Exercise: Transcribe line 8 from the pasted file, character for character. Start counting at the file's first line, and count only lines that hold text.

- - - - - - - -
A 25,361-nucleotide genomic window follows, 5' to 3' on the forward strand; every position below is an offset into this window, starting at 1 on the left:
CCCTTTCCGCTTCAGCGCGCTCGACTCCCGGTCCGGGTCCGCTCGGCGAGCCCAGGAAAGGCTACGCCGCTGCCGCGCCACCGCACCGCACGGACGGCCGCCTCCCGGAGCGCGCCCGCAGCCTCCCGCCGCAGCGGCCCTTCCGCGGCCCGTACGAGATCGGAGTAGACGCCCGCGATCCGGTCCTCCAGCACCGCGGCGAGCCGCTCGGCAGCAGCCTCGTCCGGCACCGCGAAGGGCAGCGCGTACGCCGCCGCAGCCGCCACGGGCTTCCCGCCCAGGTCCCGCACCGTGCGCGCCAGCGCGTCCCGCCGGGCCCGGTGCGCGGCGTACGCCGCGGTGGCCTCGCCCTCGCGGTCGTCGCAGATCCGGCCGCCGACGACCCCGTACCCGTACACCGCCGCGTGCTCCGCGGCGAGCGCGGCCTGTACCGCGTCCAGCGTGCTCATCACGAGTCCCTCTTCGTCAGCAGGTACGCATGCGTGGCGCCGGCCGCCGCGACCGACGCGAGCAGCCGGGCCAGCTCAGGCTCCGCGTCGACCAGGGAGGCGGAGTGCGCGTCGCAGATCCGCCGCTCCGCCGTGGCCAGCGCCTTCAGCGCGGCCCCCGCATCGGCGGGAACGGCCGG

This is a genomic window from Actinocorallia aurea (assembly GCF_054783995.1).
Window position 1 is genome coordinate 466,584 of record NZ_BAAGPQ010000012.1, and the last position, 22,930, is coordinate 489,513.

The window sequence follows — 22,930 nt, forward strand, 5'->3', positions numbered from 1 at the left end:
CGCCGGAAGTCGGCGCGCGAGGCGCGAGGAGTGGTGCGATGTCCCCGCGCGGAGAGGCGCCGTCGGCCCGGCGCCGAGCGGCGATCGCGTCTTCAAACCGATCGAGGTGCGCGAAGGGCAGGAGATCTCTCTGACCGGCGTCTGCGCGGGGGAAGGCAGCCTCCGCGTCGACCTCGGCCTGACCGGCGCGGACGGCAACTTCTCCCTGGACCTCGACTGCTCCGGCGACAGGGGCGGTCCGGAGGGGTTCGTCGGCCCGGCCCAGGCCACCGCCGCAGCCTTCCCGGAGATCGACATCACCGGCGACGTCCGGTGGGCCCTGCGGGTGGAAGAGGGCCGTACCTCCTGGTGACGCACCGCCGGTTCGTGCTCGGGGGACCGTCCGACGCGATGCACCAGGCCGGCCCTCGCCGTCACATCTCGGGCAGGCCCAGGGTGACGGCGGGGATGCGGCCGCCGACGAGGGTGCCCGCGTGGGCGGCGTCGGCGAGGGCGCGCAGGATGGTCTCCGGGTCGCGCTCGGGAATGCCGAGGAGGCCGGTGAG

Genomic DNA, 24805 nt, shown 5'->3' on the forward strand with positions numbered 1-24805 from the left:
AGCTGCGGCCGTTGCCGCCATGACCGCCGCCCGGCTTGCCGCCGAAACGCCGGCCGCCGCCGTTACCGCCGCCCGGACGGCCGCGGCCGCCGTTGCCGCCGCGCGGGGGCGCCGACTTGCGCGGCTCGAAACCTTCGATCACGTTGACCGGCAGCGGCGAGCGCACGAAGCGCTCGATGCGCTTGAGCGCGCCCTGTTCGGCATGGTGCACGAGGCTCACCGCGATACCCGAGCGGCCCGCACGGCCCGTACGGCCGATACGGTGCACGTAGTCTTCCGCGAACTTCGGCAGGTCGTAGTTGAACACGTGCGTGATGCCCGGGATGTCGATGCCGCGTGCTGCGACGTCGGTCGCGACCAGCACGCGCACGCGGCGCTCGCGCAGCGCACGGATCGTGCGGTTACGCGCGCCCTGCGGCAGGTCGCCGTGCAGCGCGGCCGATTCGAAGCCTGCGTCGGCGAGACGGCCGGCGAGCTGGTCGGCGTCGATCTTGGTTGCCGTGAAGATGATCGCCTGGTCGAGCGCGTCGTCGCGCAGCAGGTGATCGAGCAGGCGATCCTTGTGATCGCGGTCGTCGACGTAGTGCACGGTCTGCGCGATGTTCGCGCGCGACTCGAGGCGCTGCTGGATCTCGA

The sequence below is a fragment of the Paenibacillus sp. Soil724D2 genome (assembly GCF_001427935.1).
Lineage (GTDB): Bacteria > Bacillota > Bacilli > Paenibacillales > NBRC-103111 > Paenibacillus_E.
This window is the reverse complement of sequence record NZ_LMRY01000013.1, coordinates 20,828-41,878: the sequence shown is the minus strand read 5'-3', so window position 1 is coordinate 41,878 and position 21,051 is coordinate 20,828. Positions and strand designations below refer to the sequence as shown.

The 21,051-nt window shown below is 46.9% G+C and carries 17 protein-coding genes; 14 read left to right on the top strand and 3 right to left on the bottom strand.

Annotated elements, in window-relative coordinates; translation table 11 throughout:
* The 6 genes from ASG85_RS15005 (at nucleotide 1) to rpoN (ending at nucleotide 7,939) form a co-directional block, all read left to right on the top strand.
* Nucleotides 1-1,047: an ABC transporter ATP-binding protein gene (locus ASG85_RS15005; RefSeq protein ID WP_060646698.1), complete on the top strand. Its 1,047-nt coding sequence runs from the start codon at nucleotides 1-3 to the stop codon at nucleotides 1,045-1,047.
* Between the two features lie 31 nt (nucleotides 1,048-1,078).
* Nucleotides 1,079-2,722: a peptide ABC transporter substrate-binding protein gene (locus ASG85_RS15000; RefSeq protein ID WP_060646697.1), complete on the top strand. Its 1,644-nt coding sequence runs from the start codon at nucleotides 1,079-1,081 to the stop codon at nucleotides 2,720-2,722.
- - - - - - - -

AGCTGCGGCCGTTGCCGCCATGACCGCCGCCCGGCTTGCCGCCGAAACGCCGGCCGCCGCCGTTACCGCCGCCCGGACGGCCGCGGCCGCCGTTGCCGCCGCGCGGGGGCGCCGACTTGCGCGGCTCGAAACCTTCGATCACGTTGACCGGCAGCGGCGAGCGCACGAAGCGCTCGATGCGCTTGAGCGCGCCCTGTTCGGCATGGTGCACGAGGCTCACCGCGATACCCGAGCGGCCCGCACGGCCCGTACGGCCGATACGGTGCACGTAGTCTTCCGCGAACTTCGGCAGGTCGTAGTTGAACACGTGCGTGATGCCCGGGATGTCGATGCCGCGTGCTGCGACGTCGGTCGCGACCAGCACGCGCACGCGGCGCTCGCGCAGCGCACGGATCGTGCGGTTACGCGCGCCCTGCGGCAGGTCGCCGTGCAGCGCGGCCGATTCGAAGCCTGCGTCGGCGAGACGGCCGGCGAGCTGGTCGGCGTCGATCTTGGTTGCCGTGAAGATGATCGCCTGGTCGAGCGCGTCGTCGCGCAGCAGGTGATCGAGCAGGCGATCCTTGTGATCGCGGTCGTCGACGTAGTGCACGGTCTGCGCGATGTTCGCGCGCGACTCGAGGCGCTGCTGGATCTCGA